05 Aug 2022
05 Aug 2022
Status: this preprint is currently under review for the journal ACP.

Survival probabilities of atmospheric particles: comparison based on theory, cluster population simulations, and observations in Beijing

Santeri Tuovinen1, Runlong Cai1, Veli-Matti Kerminen1, Markku Kulmala1, Jingkun Jiang3, Chao Yan1,4, and Jenni Kontkanen1,2 Santeri Tuovinen et al.
  • 1Institute for Atmospheric and Earth System Research/Physics, Faculty of Science, University of Helsinki, Helsinki, Finland
  • 2CSC – IT Center for Science, Espoo, Finland
  • 3State Key Joint Laboratory of Environment Simulation and Pollution Control, School of Environment, Tsinghua University, Beijing, China
  • 4Joint International research Laboratory of Atmospheric and Earth System Research (JirLATEST), School of Atmospheric Sciences, Nanjing University, Nanjing, China

Abstract. Atmospheric new particle formation (NPF) events are regularly observed in urban Beijing, despite high concentrations of background particles which, based on theory, should inhibit NPF due to high values of coagulation sink (CoagS). The survival probability, which depends on both CoagS and particle growth rate (GR) is a key parameter in determining occurrence of NPF events, as it describes the fraction of newly formed particles that survive from a smaller diameter to a larger diameter. In this study, we investigate and compare survival probabilities from 1.5 to 3 nm (J3/J1.5), from 3 to 6 nm (J6/J3) and from 6 to 10 nm (J10/J6) based on analytical formulae, cluster population simulations, and atmospheric observations from Beijing. We find that survival probabilities based on the cluster population simulations and one of the analytical formulae are in a good agreement. However, at low ratios between the background condensation sink (CS) and GR, and at high concentrations of sub-3 nm clusters, cluster-cluster collisions efficiently lower survival probabilities in the cluster population simulations. Due to the large concentrations of clusters and small particles required to considerably affect the survival probabilities, we consider it unlikely that cluster-cluster collisions significantly affect atmospheric survival probabilities. The values of J10/J6 observed in Beijing show high variability, most likely due to influences of primary particle emissions, but are on average in a relatively good agreement with the values based on the simulations and the analytical formula. The observed values of J6/J3 are mostly lower than those predicted based on the simulations and the analytical formula, which could be explained by uncertainties in CS and GR. The observed values of J3/J1.5 at high CS/GR are much higher than predicted based on the simulations and the analytical formula. We argue that uncertainties in GR or CS are unlikely to solely explain the observed values of J3/J1.5 under high CS conditions. Thus, further work is needed to better understand the factors influencing survival probabilities of sub-3 nm atmospheric particles in polluted environments.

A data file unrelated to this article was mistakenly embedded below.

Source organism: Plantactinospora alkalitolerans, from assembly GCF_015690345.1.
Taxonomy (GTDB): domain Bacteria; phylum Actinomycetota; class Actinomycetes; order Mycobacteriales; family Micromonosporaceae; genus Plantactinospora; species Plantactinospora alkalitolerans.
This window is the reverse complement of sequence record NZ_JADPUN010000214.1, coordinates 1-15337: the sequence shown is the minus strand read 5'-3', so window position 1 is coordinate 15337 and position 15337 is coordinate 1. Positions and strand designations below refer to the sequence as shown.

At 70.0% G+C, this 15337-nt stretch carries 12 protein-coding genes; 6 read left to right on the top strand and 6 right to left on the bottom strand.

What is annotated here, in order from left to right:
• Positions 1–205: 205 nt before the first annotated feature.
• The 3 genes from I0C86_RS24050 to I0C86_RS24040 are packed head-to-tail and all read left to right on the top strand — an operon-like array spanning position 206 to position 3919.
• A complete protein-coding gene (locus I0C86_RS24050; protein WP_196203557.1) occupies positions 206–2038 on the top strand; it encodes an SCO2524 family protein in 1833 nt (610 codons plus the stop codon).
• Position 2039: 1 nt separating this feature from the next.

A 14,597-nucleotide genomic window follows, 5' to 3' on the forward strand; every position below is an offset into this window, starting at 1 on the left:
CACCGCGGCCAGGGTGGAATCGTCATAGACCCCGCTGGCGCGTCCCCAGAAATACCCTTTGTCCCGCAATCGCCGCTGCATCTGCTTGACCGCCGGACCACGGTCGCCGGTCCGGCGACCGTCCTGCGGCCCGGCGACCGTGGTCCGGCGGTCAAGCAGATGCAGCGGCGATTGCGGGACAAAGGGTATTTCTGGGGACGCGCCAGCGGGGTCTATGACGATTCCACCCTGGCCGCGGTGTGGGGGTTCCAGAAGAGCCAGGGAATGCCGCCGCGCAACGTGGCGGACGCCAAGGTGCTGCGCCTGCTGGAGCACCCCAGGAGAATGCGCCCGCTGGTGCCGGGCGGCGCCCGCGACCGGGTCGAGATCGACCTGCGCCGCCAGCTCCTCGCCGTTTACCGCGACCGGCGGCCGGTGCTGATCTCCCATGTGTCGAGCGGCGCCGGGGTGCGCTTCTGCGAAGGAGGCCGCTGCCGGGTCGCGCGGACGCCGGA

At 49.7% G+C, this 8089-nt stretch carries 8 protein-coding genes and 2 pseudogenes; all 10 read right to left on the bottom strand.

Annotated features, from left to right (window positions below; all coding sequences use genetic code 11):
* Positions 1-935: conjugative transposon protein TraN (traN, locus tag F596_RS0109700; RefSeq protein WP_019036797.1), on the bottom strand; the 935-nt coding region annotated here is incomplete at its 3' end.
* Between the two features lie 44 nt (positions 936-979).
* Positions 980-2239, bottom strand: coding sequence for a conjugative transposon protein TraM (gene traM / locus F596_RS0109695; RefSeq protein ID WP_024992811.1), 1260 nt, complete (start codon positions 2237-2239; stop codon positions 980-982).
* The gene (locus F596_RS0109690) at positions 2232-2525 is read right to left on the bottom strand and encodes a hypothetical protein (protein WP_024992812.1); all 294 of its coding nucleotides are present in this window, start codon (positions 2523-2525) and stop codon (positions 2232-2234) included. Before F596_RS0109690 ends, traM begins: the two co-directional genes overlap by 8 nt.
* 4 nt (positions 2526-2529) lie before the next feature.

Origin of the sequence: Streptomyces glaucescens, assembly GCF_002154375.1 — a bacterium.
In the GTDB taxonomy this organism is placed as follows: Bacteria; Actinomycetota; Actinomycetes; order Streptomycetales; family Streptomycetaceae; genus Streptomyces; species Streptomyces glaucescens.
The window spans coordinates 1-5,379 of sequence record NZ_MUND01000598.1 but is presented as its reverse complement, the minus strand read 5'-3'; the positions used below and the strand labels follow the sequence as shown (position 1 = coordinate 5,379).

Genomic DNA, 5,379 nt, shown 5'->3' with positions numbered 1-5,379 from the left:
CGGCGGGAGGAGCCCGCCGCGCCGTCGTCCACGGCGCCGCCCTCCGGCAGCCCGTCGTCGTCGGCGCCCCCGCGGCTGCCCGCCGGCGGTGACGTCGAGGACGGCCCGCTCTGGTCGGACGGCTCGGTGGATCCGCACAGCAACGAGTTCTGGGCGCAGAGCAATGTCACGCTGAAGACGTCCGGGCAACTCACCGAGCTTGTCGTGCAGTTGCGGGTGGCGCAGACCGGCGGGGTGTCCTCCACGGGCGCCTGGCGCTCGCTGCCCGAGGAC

Santeri Tuovinen et al.

Status: open (until 16 Sep 2022)

Comment types: AC – author | RC – referee | CC – community | EC – editor | CEC – chief editor | : Report abuse

Santeri Tuovinen et al.

Santeri Tuovinen et al.


Total article views: 114 (including HTML, PDF, and XML)
HTML PDF XML Total BibTeX EndNote
94 16 4 114 2 1
  • HTML: 94
  • PDF: 16
  • XML: 4
  • Total: 114
  • BibTeX: 2
  • EndNote: 1
Views and downloads (calculated since 05 Aug 2022)
Cumulative views and downloads (calculated since 05 Aug 2022)

Viewed (geographical distribution)

Total article views: 112 (including HTML, PDF, and XML) Thereof 112 with geography defined and 0 with unknown origin.
Country # Views %
  • 1
Latest update: 08 Aug 2022
Short summary
We compare observed survival probabilities of atmospheric particles from Beijing, China to survival probabilities based on analytical formulae and model simulations. We find observed survival probabilities under polluted conditions at smaller sizes to be higher, while at larger sizes they are lower or similar, than theoretical survival probabilities. Uncertainties in condensation sink and growth rate are found unlikely to explain higher-than-predicted survival probabilities at smaller sizes.